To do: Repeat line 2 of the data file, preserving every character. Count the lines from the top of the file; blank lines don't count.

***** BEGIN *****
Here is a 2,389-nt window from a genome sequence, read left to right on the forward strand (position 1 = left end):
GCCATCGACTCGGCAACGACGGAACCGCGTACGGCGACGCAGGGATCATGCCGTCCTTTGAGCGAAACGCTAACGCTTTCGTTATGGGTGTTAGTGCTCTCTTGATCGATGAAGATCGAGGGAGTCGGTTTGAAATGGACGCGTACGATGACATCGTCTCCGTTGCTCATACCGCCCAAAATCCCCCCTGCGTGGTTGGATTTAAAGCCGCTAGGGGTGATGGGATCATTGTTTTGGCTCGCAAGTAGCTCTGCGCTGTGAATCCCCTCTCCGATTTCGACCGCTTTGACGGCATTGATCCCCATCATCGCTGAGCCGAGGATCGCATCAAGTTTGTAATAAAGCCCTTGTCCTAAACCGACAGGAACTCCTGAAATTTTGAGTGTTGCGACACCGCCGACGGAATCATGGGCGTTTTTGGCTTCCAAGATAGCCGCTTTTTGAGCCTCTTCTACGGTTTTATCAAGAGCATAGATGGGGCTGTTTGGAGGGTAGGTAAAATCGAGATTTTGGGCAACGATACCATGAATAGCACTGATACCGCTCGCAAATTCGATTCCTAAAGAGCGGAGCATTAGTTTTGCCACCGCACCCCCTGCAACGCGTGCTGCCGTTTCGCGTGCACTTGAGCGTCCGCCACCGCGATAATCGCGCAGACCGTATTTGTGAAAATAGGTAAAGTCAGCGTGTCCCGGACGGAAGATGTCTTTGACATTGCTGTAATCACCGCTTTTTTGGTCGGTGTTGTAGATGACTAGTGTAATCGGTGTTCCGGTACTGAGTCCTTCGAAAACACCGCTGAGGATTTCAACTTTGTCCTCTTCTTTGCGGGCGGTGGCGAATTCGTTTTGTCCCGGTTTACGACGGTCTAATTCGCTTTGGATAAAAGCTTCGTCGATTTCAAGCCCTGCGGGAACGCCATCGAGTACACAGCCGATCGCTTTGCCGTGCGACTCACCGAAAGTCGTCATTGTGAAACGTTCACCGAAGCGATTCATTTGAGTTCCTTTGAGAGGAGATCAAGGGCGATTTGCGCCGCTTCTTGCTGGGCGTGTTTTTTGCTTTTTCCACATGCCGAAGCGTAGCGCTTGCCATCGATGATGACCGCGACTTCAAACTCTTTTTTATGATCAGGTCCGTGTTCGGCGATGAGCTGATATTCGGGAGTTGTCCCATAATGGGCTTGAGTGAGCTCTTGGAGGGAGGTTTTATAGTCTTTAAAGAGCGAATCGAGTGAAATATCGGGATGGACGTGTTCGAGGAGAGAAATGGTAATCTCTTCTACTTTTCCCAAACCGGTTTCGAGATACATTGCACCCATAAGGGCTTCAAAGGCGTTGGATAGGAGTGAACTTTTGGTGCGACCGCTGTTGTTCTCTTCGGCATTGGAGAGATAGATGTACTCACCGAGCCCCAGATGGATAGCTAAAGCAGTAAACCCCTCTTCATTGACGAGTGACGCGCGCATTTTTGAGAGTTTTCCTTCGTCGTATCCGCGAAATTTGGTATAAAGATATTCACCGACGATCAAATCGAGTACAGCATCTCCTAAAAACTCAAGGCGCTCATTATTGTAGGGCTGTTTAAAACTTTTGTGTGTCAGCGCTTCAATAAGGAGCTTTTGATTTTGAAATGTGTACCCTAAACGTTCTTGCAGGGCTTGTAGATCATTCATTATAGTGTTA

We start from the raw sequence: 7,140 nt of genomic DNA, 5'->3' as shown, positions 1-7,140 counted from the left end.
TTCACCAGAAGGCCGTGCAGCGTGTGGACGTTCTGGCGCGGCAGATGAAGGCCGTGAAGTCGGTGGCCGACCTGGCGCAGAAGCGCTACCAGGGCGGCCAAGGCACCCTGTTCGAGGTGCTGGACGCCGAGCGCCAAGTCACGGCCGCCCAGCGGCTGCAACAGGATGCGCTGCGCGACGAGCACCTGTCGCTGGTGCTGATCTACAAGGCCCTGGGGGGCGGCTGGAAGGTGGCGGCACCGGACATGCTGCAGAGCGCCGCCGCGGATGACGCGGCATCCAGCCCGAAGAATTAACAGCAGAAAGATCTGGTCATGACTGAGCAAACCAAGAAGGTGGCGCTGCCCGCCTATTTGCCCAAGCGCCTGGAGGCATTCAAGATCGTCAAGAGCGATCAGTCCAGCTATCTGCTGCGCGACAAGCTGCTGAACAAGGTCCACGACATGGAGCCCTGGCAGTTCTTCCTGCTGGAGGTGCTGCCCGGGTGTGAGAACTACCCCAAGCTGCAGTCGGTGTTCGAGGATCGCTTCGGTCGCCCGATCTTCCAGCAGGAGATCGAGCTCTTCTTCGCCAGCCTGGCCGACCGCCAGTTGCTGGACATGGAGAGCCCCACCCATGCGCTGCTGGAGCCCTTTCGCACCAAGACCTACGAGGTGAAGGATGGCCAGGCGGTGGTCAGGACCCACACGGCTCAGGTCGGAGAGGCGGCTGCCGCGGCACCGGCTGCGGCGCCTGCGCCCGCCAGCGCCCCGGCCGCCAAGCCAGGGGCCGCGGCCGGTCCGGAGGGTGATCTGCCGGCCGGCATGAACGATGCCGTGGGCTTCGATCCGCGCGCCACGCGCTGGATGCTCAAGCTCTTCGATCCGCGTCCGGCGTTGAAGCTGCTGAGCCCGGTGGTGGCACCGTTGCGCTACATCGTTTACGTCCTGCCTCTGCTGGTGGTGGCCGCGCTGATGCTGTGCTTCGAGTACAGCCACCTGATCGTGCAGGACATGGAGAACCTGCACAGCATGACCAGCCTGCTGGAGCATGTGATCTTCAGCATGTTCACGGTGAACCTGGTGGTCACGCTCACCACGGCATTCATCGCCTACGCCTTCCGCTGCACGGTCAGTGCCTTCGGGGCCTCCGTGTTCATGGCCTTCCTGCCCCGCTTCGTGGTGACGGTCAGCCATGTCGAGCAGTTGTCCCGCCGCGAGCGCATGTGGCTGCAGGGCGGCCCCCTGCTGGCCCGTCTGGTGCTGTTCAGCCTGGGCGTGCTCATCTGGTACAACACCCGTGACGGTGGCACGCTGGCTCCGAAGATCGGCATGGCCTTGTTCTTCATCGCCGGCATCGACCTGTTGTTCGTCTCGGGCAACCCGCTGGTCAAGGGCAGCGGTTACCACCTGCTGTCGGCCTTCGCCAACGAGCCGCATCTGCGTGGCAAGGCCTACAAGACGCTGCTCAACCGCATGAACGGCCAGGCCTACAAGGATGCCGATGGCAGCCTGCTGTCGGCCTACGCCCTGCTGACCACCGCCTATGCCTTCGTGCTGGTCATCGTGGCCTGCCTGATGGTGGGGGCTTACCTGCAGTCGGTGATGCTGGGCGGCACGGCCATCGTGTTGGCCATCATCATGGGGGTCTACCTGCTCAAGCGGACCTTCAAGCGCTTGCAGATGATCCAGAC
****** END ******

GCCATCGACTCGGCAACGACGGAACCGCGTACGGCGACGCAGGGATCATGCCGTCCTTTGAGCGAAACGCTAACGCTTTCGTTATGGGTGTTAGTGCTCTCTTGATCGATGAAGATCGAGGGAGTCGGTTTGAAATGGACGCGTACGATGACATCGTCTCCGTTGCTCATACCGCCCAAAATCCCCCCTGCGTGGTTGGATTTAAAGCCGCTAGGGGTGATGGGATCATTGTTTTGGCTCGCAAGTAGCTCTGCGCTGTGAATCCCCTCTCCGATTTCGACCGCTTTGACGGCATTGATCCCCATCATCGCTGAGCCGAGGATCGCATCAAGTTTGTAATAAAGCCCTTGTCCTAAACCGACAGGAACTCCTGAAATTTTGAGTGTTGCGACACCGCCGACGGAATCATGGGCGTTTTTGGCTTCCAAGATAGCCGCTTTTTGAGCCTCTTCTACGGTTTTATCAAGAGCATAGATGGGGCTGTTTGGAGGGTAGGTAAAATCGAGATTTTGGGCAACGATACCATGAATAGCACTGATACCGCTCGCAAATTCGATTCCTAAAGAGCGGAGCATTAGTTTTGCCACCGCACCCCCTGCAACGCGTGCTGCCGTTTCGCGTGCACTTGAGCGTCCGCCACCGCGATAATCGCGCAGACCGTATTTGTGAAAATAGGTAAAGTCAGCGTGTCCCGGACGGAAGATGTCTTTGACATTGCTGTAATCACCGCTTTTTTGGTCGGTGTTGTAGATGACTAGTGTAATCGGTGTTCCGGTACTGAGTCCTTCGAAAACACCGCTGAGGATTTCAACTTTGTCCTCTTCTTTGCGGGCGGTGGCGAATTCGTTTTGTCCCGGTTTACGACGGTCTAATTCGCTTTGGATAAAAGCTTCGTCGATTTCAAGCCCTGCGGGAACGCCATCGAGTACACAGCCGATCGCTTTGCCGTGCGACTCACCGAAAGTCGTCATTGTGAAACGTTCACCGAAGCGATTCATTTGAGTTCCTTTGAGAGGAGATCAAGGGCGATTTGCGCCGCTTCTTGCTGGGCGTGTTTTTTGCTTTTTCCACATGCCGAAGCGTAGCGCTTGCCATCGATGATGACCGCGACTTCAAACTCTTTTTTATGATCAGGTCCGTGTTCGGCGATGAGCTGATATTCGGGAGTTGTCCCATAATGGGCTTGAGTGAGCTCTTGGAGGGAGGTTTTATAGTCTTTAAAGAGCGAATCGAGTGAAATATCGGGATGGACGTGTTCGAGGAGAGAAATGGTAATCTCTTCTACTTTTCCCAAACCGGTTTCGAGATACATTGCACCCATAAGGGCTTCAAAGGCGTTGGATAGGAGTGAACTTTTGGTGCGACCGCTGTTGTTCTCTTCGGCATTGGAGAGATAGATGTACTCACCGAGCCCCAGATGGATAGCTAAAGCAGTAAACCCCTCTTCATTGACGAGTGACGCGCGCATTTTTGAGAGTTTTCCTTCGTCGTATCCGCGAAATTTGGTATAAAGATATTCACCGACGATCAAATCGAGTACAGCATCTCCTAAAAACTCAAGGCGCTCATTATTGTAGGGCTGTTTAAAACTTTTGTGTGTCAGCGCTTCAATAAGGAGCTTTTGATTTTGAAATGTGTACCCTAAACGTTCTTGCAGGGCTTGTAGATCATTCATTATAGTGTTA